Breastfeeding is truly, according to science, the best thing for your baby-physiologically and psychologically. There are certain conditions that may hinder your ability to breastfeed or deem breastfeeding contraindicated. However, for the general population, the single most important variable in ultimately successful breastfeeding is the level of dedication.
While struggling with a learning disorder and an intrinsic desire to save money and space, breastfeeding can seem like a full-time job, at least, initially. However, you don't have to have two breast pumps and a dozen frozen milk bags in the freezer to get the job done.
1. Start and (try to) stay natural as possible
Research has shown that true breast-to-mouth feeding is more effective than pumping and much healthier than administration of formula. However, breast pumps are many times needed, especially with rigorous work or school schedules. If you are a fellow ADHD sufferer and don't want to invest in multiple breast pumps and supplies, especially initially-natural breastfeeding will likely be easiest for you.
The ADHD individual, especially with the inability to take medications she may rely on in the absence of pregnancy and lactation-can be slightly more impulsive, forgetful, and usually lacks organizaton and preparation. If my baby is hungry, I am able to feed her, even without this preparation. This saves me a lot of stress.
Also, if your family tends to sway more minimalist and you travel often, you don't have to constantly carry supplies with you. Taking a baby with you to the store can sometimes seem like packing for a two-week vacation! A breastfeeding bag in addition to a diaper bag is a lot to remember, and a lot to carry around.
2. Invest in a portable Elvie Curve
Sometimes, you can't always stay natural. I tend to be more modest, especially in front of certain people, so I will utilize the Elvie Curve when bottle feeding feels more appropriate or I am nervous I will leak while breastfeeding in the presence of others. This has been, by far, my best investment associated with breastfeeding.
One of the major inconveniences of breastfeeding on my right side, or vice versa, is that my other breast tends to leak milk. The Elvie Curve is a hands-free manual pump that collects the extra milk-AND puts a little bit of pressure for added expression. I usually fill up the Elvie Curve as I breastfeed on the opposite side. I can save this extra milk while still naturally breastfeeding, and it's so easy! I only have one small pump to clean and prepare. This fits inside a sports bra-and can remain completely hidden if you have some sort of sweatshirt or shawl. It's pretty discrete! It has been great for travel and during nightime feedings.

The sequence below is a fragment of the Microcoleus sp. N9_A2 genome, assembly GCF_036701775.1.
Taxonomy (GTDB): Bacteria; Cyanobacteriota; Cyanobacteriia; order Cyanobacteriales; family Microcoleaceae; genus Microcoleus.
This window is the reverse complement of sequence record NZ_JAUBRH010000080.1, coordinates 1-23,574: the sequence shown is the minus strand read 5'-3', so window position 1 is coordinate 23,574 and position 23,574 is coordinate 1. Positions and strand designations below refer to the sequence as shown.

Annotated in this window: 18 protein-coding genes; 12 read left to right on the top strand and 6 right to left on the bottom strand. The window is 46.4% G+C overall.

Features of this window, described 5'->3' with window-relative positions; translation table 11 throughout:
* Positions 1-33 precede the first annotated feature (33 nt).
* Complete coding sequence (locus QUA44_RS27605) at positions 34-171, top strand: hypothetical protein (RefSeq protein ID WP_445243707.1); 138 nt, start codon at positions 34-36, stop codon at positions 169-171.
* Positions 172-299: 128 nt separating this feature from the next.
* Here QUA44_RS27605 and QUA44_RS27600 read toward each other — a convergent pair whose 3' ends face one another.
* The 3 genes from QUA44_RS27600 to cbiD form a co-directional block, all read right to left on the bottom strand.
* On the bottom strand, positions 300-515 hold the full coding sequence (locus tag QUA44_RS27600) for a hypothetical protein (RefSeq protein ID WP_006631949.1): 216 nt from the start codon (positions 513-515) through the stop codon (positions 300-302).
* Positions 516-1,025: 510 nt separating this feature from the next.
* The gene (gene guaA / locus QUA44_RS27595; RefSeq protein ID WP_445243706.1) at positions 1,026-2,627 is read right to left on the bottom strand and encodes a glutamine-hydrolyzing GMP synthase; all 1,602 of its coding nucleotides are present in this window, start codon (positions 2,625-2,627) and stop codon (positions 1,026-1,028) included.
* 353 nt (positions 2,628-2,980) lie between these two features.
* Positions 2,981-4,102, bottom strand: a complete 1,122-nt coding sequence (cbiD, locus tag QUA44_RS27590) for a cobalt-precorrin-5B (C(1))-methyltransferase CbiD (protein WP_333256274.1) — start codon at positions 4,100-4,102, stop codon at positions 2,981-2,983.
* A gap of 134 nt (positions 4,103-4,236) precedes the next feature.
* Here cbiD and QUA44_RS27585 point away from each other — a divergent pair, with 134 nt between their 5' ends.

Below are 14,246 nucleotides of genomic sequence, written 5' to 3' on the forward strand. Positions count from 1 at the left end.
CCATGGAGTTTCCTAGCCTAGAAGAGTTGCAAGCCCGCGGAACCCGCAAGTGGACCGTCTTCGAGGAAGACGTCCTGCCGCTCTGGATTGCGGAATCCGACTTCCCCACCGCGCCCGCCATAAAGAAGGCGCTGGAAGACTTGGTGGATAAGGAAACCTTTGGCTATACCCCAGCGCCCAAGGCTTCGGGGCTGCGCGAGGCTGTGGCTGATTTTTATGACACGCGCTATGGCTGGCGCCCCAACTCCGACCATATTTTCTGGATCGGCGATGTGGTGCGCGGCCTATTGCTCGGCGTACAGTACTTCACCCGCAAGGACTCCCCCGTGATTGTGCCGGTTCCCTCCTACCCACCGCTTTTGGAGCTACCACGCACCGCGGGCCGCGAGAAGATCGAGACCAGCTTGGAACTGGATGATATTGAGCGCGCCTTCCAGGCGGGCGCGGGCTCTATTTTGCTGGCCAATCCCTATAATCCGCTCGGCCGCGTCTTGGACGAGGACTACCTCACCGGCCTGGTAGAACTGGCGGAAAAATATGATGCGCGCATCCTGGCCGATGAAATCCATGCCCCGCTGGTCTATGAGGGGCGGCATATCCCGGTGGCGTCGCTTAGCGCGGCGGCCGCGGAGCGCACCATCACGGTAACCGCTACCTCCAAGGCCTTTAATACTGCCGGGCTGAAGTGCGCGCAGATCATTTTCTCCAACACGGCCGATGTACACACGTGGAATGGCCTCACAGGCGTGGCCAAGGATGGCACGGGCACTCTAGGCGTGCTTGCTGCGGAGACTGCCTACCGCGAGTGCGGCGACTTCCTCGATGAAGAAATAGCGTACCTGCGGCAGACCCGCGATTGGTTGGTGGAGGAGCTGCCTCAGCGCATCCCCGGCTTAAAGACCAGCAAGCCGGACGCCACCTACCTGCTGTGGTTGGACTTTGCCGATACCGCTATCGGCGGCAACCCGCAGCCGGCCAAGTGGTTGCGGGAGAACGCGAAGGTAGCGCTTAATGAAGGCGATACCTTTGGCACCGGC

3. Find a few binge-worthy nighttime TV shows and snacks, and try to find time for a midday nap
One of the major symptoms of ADHD is insomnia-and babies needing one-or-two feedings overnight can exacerbate this issue. Breastfeeding overnight is difficult and tiring, but it's absolutely necessary. If I don't do my routine 3AM feeding, leaks will occur followed by a subsequent drop in milk supply. I used to set an alarm on my phone for this, but it has become so routine, that my body wakes me up at 3AM like an internal alarm clock.
Instead of dreading this, I have tried to go along with it and plan for it. I binge on at least one episode of a TV show and keep my favorite lactation snack along with my clean and ready-to-utilize Elvie Curve at beside. My daytime sleepiness is counteracted with a midday power nap the next day while baby naps as well.
4. Finger (lactation) foods
In nursing and Nurse Practitioner school, finger foods were always emphasized and encouraged for kids and adults who suffer from ADHD. Sometimes ADHD individuals will forget to eat and have difficulty preparing food before it is too late. Because the breastfeeding mom needs more calories, this can be detrimental. I keep a lot of lactation snacks around to prevent this. My favorite brand is Munchkin Milkmakers.
5. Keep a little bit of formula around
Especially during growth spurts, sometimes baby is so hungry that you may not have the ability to breastfeed soon enough. Maybe you're on a work call and a few minutes is going to be too long for baby. There is nothing wrong with keeping a little bit of formula around for these very hungry moments. You may not have to give your baby a lot, but just a little bit to keep him or her satisfied temporarily.